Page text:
229. Position Of The Subject

Position Of The Subject. Refer to the floor plan, Illustration No. 15, and observe that the subject is placed a trifle nearer to the skylight than for Broad Lighting, yet occupies a position very similar to that for making Broad or Plain Portrait Lightings. The camera, however, is placed to secure a view of the shadow side of the face. The subject should be well under the first section of the light, the exact distance depending upon the nature of the skylight, whether it is a single-slant, double-slant, or perpendicular light. The distance also depends upon the size of the source of light. Many make the mistake of cutting off too much general light, and in this way obtain extremely dense shadows and too strong high-lights. This should be avoided. Secure plenty of clear detail in the most dense shadows, and by softening the light on your subject locally, with the diffusing screen, the skylight room can be kept well illuminated, thereby enabling the production of softer shadows, softer high-lights, and more atmosphere.

Upper Illustration No. 13 See Paragraph No. 227 Rembrandt Lighting Portrait

Upper Illustration No. 13 See Paragraph No. 227.

Rembrandt Lighting-Portrait

Lower Illustration No. 14 See Paragraph No. 230

Rembrandt Lighting-View of Room

"MADONNA" Study No. 13-See Page 577, Vol. VIII A. F. Wright & Co.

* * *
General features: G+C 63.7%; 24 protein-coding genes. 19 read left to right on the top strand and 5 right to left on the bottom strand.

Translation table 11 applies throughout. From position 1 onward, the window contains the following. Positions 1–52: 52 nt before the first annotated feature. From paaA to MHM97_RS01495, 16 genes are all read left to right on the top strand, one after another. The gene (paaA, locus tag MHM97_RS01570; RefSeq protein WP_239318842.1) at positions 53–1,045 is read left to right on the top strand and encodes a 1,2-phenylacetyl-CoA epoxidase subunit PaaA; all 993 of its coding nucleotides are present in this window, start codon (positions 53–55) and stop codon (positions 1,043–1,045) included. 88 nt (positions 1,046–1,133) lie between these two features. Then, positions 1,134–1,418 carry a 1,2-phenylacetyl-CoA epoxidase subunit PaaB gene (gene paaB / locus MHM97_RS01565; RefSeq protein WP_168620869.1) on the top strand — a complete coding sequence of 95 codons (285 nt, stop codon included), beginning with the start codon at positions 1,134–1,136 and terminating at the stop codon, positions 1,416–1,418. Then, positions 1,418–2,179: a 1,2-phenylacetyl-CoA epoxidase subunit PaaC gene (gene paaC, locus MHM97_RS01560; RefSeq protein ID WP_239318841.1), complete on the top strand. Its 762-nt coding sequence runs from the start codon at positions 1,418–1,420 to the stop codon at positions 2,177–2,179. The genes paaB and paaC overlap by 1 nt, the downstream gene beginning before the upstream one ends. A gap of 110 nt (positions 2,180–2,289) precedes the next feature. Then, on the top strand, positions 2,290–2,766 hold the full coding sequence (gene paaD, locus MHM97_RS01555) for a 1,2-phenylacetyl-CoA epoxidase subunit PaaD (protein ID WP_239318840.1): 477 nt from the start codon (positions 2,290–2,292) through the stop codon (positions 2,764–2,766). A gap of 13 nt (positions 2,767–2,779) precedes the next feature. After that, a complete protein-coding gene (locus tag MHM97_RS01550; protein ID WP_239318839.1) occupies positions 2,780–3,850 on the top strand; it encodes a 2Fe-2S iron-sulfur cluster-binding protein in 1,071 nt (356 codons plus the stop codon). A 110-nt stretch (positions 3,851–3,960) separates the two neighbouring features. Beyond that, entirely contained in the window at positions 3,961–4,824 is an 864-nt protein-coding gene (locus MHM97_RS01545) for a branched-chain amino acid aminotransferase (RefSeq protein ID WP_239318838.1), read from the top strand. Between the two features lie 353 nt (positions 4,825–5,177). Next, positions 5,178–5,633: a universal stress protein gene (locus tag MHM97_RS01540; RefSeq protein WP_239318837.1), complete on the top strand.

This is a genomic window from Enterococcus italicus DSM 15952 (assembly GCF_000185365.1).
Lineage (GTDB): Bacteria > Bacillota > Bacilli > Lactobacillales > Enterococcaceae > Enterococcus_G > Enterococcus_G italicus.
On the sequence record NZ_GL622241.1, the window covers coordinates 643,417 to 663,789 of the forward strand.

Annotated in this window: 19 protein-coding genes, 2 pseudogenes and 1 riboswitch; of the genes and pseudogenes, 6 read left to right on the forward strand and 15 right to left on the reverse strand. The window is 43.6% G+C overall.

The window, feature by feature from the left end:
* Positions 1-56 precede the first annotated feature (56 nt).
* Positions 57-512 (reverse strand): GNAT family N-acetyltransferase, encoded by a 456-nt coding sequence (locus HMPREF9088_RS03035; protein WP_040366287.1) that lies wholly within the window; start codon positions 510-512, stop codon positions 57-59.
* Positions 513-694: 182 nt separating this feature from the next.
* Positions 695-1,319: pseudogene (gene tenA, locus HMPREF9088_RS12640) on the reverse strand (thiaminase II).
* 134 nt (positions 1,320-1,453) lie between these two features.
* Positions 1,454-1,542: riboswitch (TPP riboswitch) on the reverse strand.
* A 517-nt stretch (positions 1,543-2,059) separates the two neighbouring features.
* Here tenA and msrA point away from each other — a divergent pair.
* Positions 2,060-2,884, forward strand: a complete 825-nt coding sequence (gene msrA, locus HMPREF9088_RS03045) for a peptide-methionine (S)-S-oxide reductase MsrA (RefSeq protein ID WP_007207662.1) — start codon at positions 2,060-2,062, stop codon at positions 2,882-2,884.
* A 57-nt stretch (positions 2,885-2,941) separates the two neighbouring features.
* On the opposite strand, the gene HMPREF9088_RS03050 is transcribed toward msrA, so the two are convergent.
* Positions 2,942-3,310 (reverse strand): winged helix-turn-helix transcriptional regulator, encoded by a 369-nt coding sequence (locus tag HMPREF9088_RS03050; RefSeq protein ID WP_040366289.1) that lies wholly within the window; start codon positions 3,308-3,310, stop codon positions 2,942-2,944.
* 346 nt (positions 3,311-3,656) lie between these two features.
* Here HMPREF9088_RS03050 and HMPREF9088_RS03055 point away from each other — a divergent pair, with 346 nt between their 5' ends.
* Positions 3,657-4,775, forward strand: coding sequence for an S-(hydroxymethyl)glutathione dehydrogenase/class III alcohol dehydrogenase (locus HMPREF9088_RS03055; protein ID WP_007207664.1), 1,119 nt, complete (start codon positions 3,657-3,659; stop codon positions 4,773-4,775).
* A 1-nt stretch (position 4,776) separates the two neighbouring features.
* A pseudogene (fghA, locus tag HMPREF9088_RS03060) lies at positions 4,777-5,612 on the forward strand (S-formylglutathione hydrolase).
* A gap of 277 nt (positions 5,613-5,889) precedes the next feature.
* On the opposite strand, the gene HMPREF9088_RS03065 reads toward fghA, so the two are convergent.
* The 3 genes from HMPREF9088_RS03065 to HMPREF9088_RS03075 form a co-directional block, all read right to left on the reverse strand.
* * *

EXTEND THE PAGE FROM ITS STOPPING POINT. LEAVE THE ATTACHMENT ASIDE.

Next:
Rembrandt Lighting 070028

230. In Illustration No. 14, observe the position of the subject, and of the diffusing screen, the angle of light, and the amount of open light used in producing this style of lighting. By employing plenty of light one can not only work more quickly, but also secure expression that cannot be obtained by a prolonged exposure such as is necessary under a closed - and therefore slow-working - light.

231. Angle Of Light

Angle Of Light. The angle of light for Rembrandt Lighting is obtained in exactly the same manner as for Plain Portrait Lighting. If the room is wide enough good Rembrandt Lightings can be made with the subject located in the same position as for Plain or Broad Lightings, the camera alone being moved to the shadow side of the subject. If the room is quite narrow it may be necessary to place the subject nearer the side-light, in order to work more from the shadow side.

232. For full front or two-thirds views of the face very little, if any, altering of the position from that of the Plain Lighting will be required, as the camera can be moved about sufficiently to obtain the required result.

233. Where an extra wide skylight room is employed ideal conditions exist, as then the subject may be placed near the center of the room, where with the angle of light properly arranged to distribute the high-lights over the face, with the shadows soft and full of detail, we have a lighting that may be viewed from any point of the room. With the camera nearer the side-light, viewing the subject from this point, a good Plain Portrait Lighting is obtained. By moving the camera to the shadow side a well-modeled Rembrandt Lighting is secured, and by working with the camera almost directly facing the light, a Rembrandt Profile, perfectly illuminated and well balanced, is the result.